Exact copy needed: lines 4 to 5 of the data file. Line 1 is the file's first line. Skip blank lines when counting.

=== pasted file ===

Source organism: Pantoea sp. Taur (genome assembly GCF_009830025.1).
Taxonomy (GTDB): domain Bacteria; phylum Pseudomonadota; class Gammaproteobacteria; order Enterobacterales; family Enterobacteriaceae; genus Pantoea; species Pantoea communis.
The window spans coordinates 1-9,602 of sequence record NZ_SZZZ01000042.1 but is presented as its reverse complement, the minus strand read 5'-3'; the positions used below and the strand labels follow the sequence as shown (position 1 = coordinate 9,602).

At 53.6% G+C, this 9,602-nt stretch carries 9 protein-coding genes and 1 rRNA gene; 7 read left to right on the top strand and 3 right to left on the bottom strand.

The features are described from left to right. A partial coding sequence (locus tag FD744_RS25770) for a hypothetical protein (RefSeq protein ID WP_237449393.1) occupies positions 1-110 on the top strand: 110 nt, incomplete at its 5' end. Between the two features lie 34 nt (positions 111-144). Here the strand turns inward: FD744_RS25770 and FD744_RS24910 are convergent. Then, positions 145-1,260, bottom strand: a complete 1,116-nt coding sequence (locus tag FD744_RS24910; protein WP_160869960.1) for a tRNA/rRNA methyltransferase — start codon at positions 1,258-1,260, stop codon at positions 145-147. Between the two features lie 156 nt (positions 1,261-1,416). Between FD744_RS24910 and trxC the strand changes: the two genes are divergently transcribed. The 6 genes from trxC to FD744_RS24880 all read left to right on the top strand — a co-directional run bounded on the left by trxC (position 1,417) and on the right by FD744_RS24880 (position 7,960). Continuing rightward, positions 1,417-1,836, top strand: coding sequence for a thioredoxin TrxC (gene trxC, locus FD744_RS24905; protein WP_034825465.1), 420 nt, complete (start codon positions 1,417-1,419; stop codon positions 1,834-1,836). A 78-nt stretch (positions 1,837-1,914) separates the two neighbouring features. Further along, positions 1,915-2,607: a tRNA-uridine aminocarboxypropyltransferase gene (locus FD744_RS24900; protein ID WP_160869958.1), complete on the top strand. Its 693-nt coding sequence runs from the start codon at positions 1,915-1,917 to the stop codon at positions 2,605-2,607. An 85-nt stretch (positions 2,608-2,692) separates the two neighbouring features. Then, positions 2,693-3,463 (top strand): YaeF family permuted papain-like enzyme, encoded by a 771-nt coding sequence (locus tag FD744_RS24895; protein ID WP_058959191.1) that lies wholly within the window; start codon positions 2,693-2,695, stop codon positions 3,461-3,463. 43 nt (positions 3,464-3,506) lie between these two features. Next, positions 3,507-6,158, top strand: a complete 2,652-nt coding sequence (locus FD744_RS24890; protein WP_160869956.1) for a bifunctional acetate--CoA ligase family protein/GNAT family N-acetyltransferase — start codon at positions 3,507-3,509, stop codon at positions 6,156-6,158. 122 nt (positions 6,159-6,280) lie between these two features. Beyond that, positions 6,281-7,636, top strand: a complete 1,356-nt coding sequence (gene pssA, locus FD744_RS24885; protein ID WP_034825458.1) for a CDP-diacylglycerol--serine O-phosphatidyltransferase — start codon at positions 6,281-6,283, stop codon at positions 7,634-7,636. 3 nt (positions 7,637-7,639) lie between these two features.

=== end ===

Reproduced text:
At 53.6% G+C, this 9,602-nt stretch carries 9 protein-coding genes and 1 rRNA gene; 7 read left to right on the top strand and 3 right to left on the bottom strand.

The features are described from left to right. A partial coding sequence (locus tag FD744_RS25770) for a hypothetical protein (RefSeq protein ID WP_237449393.1) occupies positions 1-110 on the top strand: 110 nt, incomplete at its 5' end. Between the two features lie 34 nt (positions 111-144). Here the strand turns inward: FD744_RS25770 and FD744_RS24910 are convergent. Then, positions 145-1,260, bottom strand: a complete 1,116-nt coding sequence (locus tag FD744_RS24910; protein WP_160869960.1) for a tRNA/rRNA methyltransferase — start codon at positions 1,258-1,260, stop codon at positions 145-147. Between the two features lie 156 nt (positions 1,261-1,416). Between FD744_RS24910 and trxC the strand changes: the two genes are divergently transcribed. The 6 genes from trxC to FD744_RS24880 all read left to right on the top strand — a co-directional run bounded on the left by trxC (position 1,417) and on the right by FD744_RS24880 (position 7,960). Continuing rightward, positions 1,417-1,836, top strand: coding sequence for a thioredoxin TrxC (gene trxC, locus FD744_RS24905; protein WP_034825465.1), 420 nt, complete (start codon positions 1,417-1,419; stop codon positions 1,834-1,836). A 78-nt stretch (positions 1,837-1,914) separates the two neighbouring features. Further along, positions 1,915-2,607: a tRNA-uridine aminocarboxypropyltransferase gene (locus FD744_RS24900; protein ID WP_160869958.1), complete on the top strand. Its 693-nt coding sequence runs from the start codon at positions 1,915-1,917 to the stop codon at positions 2,605-2,607. An 85-nt stretch (positions 2,608-2,692) separates the two neighbouring features. Then, positions 2,693-3,463 (top strand): YaeF family permuted papain-like enzyme, encoded by a 771-nt coding sequence (locus tag FD744_RS24895; protein ID WP_058959191.1) that lies wholly within the window; start codon positions 2,693-2,695, stop codon positions 3,461-3,463. 43 nt (positions 3,464-3,506) lie between these two features. Next, positions 3,507-6,158, top strand: a complete 2,652-nt coding sequence (locus FD744_RS24890; protein WP_160869956.1) for a bifunctional acetate--CoA ligase family protein/GNAT family N-acetyltransferase — start codon at positions 3,507-3,509, stop codon at positions 6,156-6,158. 122 nt (positions 6,159-6,280) lie between these two features. Beyond that, positions 6,281-7,636, top strand: a complete 1,356-nt coding sequence (gene pssA, locus FD744_RS24885; protein ID WP_034825458.1) for a CDP-diacylglycerol--serine O-phosphatidyltransferase — start codon at positions 6,281-6,283, stop codon at positions 7,634-7,636. 3 nt (positions 7,637-7,639) lie between these two features.